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No clear winner in Australia's cliff-hanger election

By the CNN Wire Staff
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Australian election 'too close to call'
  • Incumbent Labor Prime Minister Julia Gillard says results are "too close to call"
  • With 76 percent of the vote counted, Labor is leading by 1 percent
  • Gillard faces Liberal leader Tony Abbott
  • Voters say the economy is a key issue

Sydney, Australia (CNN) -- Australia's political future hung in the balance after no clear winner emerged in Saturday's cliff-hanger election and a final outcome remained days away.

The results were "too close to call" a winner, said Prime Minister Julia Gillard, the Labor Party incumbent, in an address Saturday night to her supporters in Melbourne.

With 77 percent of the votes counted, Labor was leading with 50.5 percent of the vote, while the Liberal-National coalition of Tony Abbott had 49.5 percent, according to results posted online by the Australian Electoral Commission.

The winning party needs to secure 76 of 150 seats in parliament but analysts were predicting both parties would fall short. That means Australia could end up with its first hung parliament since 1940.

Video: Poll numbers tight in Australia
Video: 'Psychic' croc tips PM Gillard to win

"There are anxious days ahead, but I will keep fighting," Gillard said.

Abbott said the exceptionally close results were an indication that Labor had lost its legitimacy.

"The coalition is back in business," he told supporters in Sydney. "The Australian people have responded to the policies we took forward to the election."

Voting is mandatory for adults in Australia, and more than 14 million were expected to cast ballots. A spokesman for the commission said he could not say when final results would be released.

Economic issues figured prominently in the campaign. Both candidates tried to convince a skeptical public that they could get the country back in the black within three years.

Australia has a historically low unemployment rate of 5.1 percent and the country was able to avoid recession during the recent worldwide economic downturn.

Both main parties promised to slash the country's modest deficit -- national debt is only 6 percent of gross domestic product -- and to return the country to surplus in three years.

Gillard said her priorities included keeping the country's economy strong. Abbott said his government would end federal waste, repay debts and stop new taxes.

Other contentious issues with voters included the way Australia will deal with asylum seekers, illegal immigrants and human smugglers, and whether it should embrace the Carbon Pollution Reduction Scheme.

Abbott leads the Liberal Party, which is nevertheless conservative and forms a center-right coalition with The Nationals. A fourth party, The Greens, is much smaller and has strong environmental ethos.

The two main parties have no massive ideological differences. Instead, many saw the election as a chance for voters to pass judgment on Labor's ouster of Kevin Rudd, who once enjoyed some of the highest popularity ratings of any Australian leader.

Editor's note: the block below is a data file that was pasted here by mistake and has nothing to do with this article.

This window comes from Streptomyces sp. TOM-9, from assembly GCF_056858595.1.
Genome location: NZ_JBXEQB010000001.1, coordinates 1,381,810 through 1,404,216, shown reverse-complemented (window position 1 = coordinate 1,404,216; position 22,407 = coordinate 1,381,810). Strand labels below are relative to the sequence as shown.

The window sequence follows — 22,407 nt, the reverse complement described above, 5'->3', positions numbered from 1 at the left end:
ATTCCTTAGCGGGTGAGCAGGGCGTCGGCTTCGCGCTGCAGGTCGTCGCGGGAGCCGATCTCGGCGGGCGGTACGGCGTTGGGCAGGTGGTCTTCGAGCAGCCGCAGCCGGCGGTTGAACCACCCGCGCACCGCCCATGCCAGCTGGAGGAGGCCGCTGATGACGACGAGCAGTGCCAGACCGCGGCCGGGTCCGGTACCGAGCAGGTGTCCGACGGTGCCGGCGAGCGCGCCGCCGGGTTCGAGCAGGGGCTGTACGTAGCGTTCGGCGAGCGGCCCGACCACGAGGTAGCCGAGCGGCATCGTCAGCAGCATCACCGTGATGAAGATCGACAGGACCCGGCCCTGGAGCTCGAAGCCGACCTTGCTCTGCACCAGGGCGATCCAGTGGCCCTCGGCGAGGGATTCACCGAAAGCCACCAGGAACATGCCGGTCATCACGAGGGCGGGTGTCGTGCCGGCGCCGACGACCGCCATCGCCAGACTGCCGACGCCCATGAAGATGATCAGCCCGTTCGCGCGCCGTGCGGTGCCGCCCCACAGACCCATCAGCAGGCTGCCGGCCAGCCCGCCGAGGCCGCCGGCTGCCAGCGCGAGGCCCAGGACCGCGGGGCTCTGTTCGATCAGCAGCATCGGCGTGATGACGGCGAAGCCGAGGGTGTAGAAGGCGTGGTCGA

Rudd's poll numbers took a hit after he placed his proposed carbon emissions trading plan on the back burner and introduced a 40 percent tax on the country's powerful and wealthy mining industry.

That prompted many in his party to doubt whether he could lead the party to victory in the election, so Rudd stepped aside in June.

Gillard, born in Wales in 1961, moved to Australia with her family in 1966. After graduating with an arts and law degree in Melbourne, she worked as a lawyer before being elected to Parliament in the seat of Lalor, Victoria in 1998. She became deputy prime minister and minister for education, employment and workplace relations when Labor was voted into power in November 2007.

Her ascension to the prime minister's office has dogged Gillard, with some calling it a palace coup and referring to her as a backstabber. Liberal campaign ads have talked about Gillard's ruthless streak in giving Rudd "the chop."

Gillard said this week she believes Australia should become a republic after Britain's Queen Elizabeth II dies.

Although Australia is a fully independent parliamentary democracy, the British monarch is head of state. Gillard said the country has a "deep affection" for the queen but, that she wants to see Australia make the transition toward a republic.

Abbott said he sees "no reason whatsoever" why the current constitutional arrangement should change.

Like Gillard, Abbott has ties to Britain. Born in London in 1957, he studied economics and law at the University of Sydney and was a Rhodes scholar at Oxford University.

He worked as a journalist for publications including The Australian newspaper, and was elected to Parliament in the seat of Warringah in 1994. He served in numerous posts during the government of John Howard, between 1996 and 2007, and last December he became leader of the opposition.

CNN's Dan Rivers, Anna Coren and David Challenger contributed to this report.